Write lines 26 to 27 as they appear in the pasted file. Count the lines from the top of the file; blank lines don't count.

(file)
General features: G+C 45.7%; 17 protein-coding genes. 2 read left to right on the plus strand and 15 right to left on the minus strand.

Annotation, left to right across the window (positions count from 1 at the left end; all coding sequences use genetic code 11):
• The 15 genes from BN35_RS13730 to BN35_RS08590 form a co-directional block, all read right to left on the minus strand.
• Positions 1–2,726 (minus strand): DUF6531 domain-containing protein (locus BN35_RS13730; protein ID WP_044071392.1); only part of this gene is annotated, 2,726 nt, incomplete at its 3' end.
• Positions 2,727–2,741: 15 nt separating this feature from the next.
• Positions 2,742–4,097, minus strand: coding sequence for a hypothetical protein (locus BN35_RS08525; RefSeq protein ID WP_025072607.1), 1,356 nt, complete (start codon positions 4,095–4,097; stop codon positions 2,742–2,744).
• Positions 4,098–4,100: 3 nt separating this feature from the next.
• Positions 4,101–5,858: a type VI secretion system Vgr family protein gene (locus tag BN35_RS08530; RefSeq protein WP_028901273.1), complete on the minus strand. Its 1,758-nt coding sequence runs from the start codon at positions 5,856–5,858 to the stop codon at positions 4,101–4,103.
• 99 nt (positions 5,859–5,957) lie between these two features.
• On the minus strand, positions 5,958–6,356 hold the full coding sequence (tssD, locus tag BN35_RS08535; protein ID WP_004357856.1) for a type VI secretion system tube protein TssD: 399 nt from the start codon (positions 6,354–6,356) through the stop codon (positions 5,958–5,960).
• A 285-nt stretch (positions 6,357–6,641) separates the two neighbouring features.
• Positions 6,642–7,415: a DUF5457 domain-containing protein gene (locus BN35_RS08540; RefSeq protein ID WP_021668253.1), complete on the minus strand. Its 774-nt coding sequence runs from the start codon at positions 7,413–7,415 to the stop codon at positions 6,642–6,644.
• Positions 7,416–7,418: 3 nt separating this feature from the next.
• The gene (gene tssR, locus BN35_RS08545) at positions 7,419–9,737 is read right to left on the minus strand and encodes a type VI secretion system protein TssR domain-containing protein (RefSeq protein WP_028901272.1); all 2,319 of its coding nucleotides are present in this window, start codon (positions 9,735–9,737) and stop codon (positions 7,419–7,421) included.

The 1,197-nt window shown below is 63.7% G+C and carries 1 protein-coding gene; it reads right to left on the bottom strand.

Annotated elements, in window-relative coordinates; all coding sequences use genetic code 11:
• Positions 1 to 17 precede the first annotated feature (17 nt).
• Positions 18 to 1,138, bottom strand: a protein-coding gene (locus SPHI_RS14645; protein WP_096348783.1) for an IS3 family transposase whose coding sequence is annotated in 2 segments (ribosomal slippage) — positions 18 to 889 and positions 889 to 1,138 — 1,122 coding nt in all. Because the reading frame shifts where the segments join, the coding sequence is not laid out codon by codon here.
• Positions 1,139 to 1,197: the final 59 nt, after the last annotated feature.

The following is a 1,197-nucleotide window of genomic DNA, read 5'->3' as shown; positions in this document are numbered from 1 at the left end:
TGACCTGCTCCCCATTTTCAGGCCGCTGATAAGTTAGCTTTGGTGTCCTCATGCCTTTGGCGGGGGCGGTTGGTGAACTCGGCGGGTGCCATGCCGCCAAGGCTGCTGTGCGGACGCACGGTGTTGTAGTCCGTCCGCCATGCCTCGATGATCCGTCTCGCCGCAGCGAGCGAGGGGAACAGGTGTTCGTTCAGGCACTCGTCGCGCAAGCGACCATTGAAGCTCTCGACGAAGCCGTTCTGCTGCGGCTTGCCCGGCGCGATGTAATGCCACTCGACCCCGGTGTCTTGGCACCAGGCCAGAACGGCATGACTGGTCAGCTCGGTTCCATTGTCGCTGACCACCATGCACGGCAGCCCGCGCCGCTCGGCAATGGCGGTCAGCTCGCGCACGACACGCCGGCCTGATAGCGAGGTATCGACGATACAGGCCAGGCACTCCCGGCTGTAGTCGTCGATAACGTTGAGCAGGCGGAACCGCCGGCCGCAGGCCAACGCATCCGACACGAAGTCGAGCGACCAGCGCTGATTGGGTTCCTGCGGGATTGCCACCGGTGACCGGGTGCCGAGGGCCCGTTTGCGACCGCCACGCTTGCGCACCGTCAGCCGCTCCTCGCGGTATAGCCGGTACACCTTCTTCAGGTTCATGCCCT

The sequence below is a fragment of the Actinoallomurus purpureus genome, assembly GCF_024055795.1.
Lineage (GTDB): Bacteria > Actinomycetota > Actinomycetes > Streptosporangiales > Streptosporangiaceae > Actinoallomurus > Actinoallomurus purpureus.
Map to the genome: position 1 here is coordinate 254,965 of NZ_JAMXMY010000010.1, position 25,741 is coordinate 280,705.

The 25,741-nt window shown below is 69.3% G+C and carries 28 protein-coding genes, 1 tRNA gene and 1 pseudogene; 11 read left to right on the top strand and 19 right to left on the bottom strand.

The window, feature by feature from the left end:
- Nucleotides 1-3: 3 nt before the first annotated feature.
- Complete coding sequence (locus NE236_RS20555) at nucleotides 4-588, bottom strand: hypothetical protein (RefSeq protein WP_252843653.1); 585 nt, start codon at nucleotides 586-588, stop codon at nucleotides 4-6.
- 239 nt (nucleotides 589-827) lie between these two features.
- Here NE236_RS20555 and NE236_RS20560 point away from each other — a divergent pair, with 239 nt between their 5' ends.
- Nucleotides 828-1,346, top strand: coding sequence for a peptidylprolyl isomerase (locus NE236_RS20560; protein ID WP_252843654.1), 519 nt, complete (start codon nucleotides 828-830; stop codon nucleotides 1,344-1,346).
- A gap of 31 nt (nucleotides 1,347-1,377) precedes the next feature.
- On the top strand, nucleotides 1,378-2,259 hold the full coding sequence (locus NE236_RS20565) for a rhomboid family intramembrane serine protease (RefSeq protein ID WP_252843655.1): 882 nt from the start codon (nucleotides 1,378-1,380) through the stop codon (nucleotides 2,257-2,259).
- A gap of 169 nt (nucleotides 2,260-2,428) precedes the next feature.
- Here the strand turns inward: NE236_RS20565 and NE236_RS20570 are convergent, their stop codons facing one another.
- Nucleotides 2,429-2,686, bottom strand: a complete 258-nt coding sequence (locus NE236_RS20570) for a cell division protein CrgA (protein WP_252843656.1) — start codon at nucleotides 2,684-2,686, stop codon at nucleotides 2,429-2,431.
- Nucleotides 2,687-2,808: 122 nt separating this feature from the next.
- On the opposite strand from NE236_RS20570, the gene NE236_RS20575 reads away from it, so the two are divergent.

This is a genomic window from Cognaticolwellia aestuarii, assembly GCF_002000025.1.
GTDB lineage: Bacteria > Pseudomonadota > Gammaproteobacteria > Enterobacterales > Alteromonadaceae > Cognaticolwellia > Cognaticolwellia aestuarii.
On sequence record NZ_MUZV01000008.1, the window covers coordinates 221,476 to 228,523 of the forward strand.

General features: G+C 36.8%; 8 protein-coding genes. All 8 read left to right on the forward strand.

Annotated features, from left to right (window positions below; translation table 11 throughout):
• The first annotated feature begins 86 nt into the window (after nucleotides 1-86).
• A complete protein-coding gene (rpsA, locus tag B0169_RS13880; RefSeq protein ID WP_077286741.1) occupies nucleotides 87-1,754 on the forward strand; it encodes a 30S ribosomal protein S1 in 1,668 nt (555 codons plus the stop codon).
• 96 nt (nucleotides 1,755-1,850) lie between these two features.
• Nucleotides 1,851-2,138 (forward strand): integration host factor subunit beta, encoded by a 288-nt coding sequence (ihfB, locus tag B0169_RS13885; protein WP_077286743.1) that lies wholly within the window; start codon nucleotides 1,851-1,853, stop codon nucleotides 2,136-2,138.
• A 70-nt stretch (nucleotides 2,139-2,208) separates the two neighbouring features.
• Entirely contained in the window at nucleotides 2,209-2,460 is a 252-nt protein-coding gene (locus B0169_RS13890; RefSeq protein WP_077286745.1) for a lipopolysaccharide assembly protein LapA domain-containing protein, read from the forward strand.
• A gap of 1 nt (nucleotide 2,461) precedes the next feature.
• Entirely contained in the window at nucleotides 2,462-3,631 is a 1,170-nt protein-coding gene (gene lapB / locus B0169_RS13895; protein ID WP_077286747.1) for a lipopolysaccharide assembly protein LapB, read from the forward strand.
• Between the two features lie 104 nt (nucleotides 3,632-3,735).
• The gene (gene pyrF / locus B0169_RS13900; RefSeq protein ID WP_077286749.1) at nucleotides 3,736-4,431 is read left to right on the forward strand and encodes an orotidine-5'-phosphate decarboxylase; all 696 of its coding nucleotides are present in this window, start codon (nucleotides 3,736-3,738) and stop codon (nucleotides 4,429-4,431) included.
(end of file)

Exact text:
The window, feature by feature from the left end:
- Nucleotides 1-3: 3 nt before the first annotated feature.